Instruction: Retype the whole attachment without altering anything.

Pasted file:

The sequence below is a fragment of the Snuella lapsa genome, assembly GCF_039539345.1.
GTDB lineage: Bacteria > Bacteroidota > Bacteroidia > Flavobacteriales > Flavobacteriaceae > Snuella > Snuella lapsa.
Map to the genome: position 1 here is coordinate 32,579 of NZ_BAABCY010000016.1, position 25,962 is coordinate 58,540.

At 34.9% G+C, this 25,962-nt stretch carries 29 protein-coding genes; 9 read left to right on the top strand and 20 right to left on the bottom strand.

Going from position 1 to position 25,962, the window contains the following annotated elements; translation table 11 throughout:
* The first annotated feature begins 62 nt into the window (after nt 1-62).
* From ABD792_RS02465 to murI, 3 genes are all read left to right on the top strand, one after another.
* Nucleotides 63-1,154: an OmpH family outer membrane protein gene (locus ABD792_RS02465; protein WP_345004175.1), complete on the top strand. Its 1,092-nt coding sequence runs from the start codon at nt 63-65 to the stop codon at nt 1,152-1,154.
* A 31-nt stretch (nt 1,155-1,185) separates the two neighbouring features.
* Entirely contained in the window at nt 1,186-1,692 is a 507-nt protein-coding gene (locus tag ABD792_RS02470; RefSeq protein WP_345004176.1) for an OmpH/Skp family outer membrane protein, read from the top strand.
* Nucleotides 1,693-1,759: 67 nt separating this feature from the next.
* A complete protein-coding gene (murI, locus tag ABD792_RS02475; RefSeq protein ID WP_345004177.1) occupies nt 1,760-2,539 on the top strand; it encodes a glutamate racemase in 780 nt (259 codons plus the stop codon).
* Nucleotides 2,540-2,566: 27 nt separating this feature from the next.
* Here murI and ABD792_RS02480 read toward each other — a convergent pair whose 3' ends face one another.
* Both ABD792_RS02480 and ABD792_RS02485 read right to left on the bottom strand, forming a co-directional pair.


The sequence below is a fragment of the Snuella lapsa genome, assembly GCF_039539345.1.
GTDB lineage: Bacteria > Bacteroidota > Bacteroidia > Flavobacteriales > Flavobacteriaceae > Snuella > Snuella lapsa.
Map to the genome: position 1 here is coordinate 32,579 of NZ_BAABCY010000016.1, position 25,962 is coordinate 58,540.

At 34.9% G+C, this 25,962-nt stretch carries 29 protein-coding genes; 9 read left to right on the top strand and 20 right to left on the bottom strand.

Going from position 1 to position 25,962, the window contains the following annotated elements; translation table 11 throughout:
* The first annotated feature begins 62 nt into the window (after nt 1-62).
* From ABD792_RS02465 to murI, 3 genes are all read left to right on the top strand, one after another.
* Nucleotides 63-1,154: an OmpH family outer membrane protein gene (locus ABD792_RS02465; protein WP_345004175.1), complete on the top strand. Its 1,092-nt coding sequence runs from the start codon at nt 63-65 to the stop codon at nt 1,152-1,154.
* A 31-nt stretch (nt 1,155-1,185) separates the two neighbouring features.
* Entirely contained in the window at nt 1,186-1,692 is a 507-nt protein-coding gene (locus tag ABD792_RS02470; RefSeq protein WP_345004176.1) for an OmpH/Skp family outer membrane protein, read from the top strand.
* Nucleotides 1,693-1,759: 67 nt separating this feature from the next.
* A complete protein-coding gene (murI, locus tag ABD792_RS02475; RefSeq protein ID WP_345004177.1) occupies nt 1,760-2,539 on the top strand; it encodes a glutamate racemase in 780 nt (259 codons plus the stop codon).
* Nucleotides 2,540-2,566: 27 nt separating this feature from the next.
* Here murI and ABD792_RS02480 read toward each other — a convergent pair whose 3' ends face one another.
* Both ABD792_RS02480 and ABD792_RS02485 read right to left on the bottom strand, forming a co-directional pair.